Sarayu Blue was debating a career change—or, at very least, a pivot—when the actress landed the part of Emet on I Feel Bad, NBC’s new comedy from Amy Poehler. “I wasn’t like, ‘Oh, I quit,'” she explains. “It was more of a really deep frustration with the industry and feeling like there was a cap on what, as a woman of color, I was going to be allowed to do.”
That’s not to say Blue isn’t proud of her résumé so far. She is! She’s had great experiences with roles on just about every hit procedural and sitcom you can name (NCIS: Los Angeles, Grey’s Anatomy, The Big Bang Theory) as well as a memorable part in this year’s Blockers. But after more than a decade auditioning for what she jokes are “four-line doctor roles,” Blue started to feel discouraged. She questioned her long-term plan. She thought, “I gotta figure something out to be able to not be broke at 85.”
Acting is like being in a dysfunctional relationship, she explains. Right when you’re ready to call it, you get just enough to keep going.
“In my experience, if it wasn’t written specifically for a woman of color…a lead role wasn’t going my way.”
“I turned to my husband and said, ‘I think I’ve got about one more pilot season in me,'” Blue remembers. “And he looked at me with heartbreak. I mean, he was so sad that’s where I was. It really broke his heart.” She tears up remembering this story, because, “it just makes it mean so much more now.”
That “it” is playing Emet, a mother/daughter/wife/coworker who’s just trying to keep it all together. When Blue saw the role, she knew she wanted it. Bad. She remembers shaking as she left the audition, thinking, Oh my God, I think I nailed it. After that came a studio test, then a network test, and a read with Paul Adelstein, who plays Emet’s husband David. Still, Blue knew well enough by now that roles can come and go at anytime, for any reason. It’s the nature of the business.
Another factor she considered: Emet wasn’t written specifically for an Indian woman. “I was the only woman of color testing for it,” she says. “It was one of those experiences where you go, ‘Oh, it’s either going to go that way or this way.'” In other words, she wasn’t really in competition with anyone for the part—she was auditioning for “the concept of me doing the role.”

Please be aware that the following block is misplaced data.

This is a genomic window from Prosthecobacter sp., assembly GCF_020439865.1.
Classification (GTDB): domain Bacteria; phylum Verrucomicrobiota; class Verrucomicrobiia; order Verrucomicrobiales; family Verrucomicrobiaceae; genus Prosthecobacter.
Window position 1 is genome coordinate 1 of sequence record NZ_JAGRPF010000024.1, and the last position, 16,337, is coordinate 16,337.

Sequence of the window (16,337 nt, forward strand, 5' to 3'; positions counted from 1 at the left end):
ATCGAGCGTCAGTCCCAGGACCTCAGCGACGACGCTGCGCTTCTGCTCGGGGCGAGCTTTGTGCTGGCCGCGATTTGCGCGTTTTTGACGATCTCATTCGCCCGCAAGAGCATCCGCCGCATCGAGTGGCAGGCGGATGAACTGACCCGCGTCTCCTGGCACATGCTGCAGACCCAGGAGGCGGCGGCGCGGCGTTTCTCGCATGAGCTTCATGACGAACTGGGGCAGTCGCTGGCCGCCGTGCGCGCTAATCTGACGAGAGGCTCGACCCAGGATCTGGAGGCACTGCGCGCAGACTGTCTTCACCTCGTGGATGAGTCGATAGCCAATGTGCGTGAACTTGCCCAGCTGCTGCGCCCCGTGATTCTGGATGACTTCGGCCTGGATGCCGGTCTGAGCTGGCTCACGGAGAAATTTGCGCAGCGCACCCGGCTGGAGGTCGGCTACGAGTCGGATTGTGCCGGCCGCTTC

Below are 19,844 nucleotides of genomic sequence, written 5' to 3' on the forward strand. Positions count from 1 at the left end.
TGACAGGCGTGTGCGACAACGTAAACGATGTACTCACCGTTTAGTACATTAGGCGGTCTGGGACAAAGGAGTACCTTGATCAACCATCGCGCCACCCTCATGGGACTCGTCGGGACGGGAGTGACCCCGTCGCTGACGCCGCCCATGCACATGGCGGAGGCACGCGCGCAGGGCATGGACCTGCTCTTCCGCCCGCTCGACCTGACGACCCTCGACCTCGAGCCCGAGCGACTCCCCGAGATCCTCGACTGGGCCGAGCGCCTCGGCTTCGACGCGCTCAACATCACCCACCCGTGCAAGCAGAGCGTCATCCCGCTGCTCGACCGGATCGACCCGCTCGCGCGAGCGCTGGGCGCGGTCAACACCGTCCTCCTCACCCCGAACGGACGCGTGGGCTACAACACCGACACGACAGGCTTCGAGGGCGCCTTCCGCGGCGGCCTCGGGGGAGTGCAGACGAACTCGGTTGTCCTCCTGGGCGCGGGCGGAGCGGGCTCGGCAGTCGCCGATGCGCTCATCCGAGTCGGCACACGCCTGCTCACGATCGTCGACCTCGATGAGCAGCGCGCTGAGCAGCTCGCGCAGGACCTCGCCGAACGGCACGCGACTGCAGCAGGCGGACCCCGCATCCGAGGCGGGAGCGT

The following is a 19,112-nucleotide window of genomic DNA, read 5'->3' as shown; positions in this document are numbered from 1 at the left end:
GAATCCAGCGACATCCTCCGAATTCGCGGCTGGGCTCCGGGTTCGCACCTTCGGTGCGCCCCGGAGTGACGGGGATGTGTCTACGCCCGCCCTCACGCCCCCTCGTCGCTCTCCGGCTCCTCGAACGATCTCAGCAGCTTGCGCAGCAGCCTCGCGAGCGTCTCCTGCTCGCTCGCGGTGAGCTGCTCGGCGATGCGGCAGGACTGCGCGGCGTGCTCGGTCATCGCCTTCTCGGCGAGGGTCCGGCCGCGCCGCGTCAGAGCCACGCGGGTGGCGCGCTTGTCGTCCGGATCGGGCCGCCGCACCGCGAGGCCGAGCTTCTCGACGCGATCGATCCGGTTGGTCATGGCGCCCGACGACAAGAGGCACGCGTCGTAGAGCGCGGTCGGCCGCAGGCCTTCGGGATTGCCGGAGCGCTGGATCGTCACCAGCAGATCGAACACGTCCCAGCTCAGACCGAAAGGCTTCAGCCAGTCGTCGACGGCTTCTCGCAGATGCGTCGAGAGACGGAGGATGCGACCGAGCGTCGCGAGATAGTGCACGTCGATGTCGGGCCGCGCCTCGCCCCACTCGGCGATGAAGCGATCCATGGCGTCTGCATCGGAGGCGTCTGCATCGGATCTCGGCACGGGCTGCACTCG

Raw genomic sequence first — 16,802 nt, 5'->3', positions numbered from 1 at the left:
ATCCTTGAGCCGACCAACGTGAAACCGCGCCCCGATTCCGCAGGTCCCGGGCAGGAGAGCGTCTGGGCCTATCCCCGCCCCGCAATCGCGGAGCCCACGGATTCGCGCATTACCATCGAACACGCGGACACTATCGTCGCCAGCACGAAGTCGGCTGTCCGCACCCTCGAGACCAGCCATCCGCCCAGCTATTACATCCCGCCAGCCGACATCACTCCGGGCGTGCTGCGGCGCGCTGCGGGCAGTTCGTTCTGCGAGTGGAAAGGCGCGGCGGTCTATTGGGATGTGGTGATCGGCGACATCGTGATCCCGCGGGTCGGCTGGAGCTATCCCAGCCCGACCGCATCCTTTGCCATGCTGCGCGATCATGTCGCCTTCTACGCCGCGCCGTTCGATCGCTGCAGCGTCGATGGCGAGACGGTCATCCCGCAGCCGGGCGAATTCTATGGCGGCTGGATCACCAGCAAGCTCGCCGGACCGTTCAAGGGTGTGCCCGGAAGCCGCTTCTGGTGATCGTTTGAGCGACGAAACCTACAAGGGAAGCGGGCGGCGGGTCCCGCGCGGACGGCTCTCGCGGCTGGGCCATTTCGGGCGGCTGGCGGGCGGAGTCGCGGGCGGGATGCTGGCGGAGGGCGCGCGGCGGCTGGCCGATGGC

But it worked: Blue got the part, and it had ripple effects for the rest of the show’s casting. “It brings this cultural specificity,” she explains. “You have to get Indian parents, you have to get biracial children.”
Blue compares this to a Cinderella story: Colorblind casting is still so unheard of in the industry that it’s a fairytale. A fantasy.
“There have been plenty of times I read for the leads of pilots, and I’ve called up my manager and said, ‘I’m not going to get this. You still want me to go in?'” Blue says. “Not to be cynical. I’m happy to go in; I love auditioning. But I had the awareness at that point that it was like, ‘They’re not going to do that.'”
“I’ve heard a lot of people when I got [I Feel Bad] say, ‘Where did she come from? We didn’t know you could do this!'”
When I ask her to elaborate, she says, “In my experience, if it wasn’t written specifically for a woman of color—and even more specifically, Indian—a lead role wasn’t going my way. It just wasn’t on the table. It wasn’t an option. There are plenty of lead roles that I think lots of women of color are fantastic for, but more often than not they’re creating that work for themselves. That’s what I’ve seen.”
She’s also seen people of color or other marginalized communities being limited to those aforementioned four-line doctor roles. “When you watch any story, there are characters that are fleshed out and there are functional characters. There’s nothing wrong with either,” she says. “But if you keep putting [people of color] in those roles, audiences aren’t going to know what those actors can do. I’ve heard a lot of people when I got [I Feel Bad] say, ‘Where did she come from? We didn’t know you could do this!'”
But that’s the point: She can do this. She has been doing this. She just finally has a platform to show it.
“The thing about the show that’s so special is how honest it is. None of us feel like we’re enough or doing enough or that we’re allowed to just take a break. We’re all just trying to get by,” Blue says. “I wanted to let Emet be the flawed human she is. Because I think that’s how we all feel, like treading water and trying to keep afloat. That, to me, is very human.”
I Feel Bad airs Thursdays on NBC.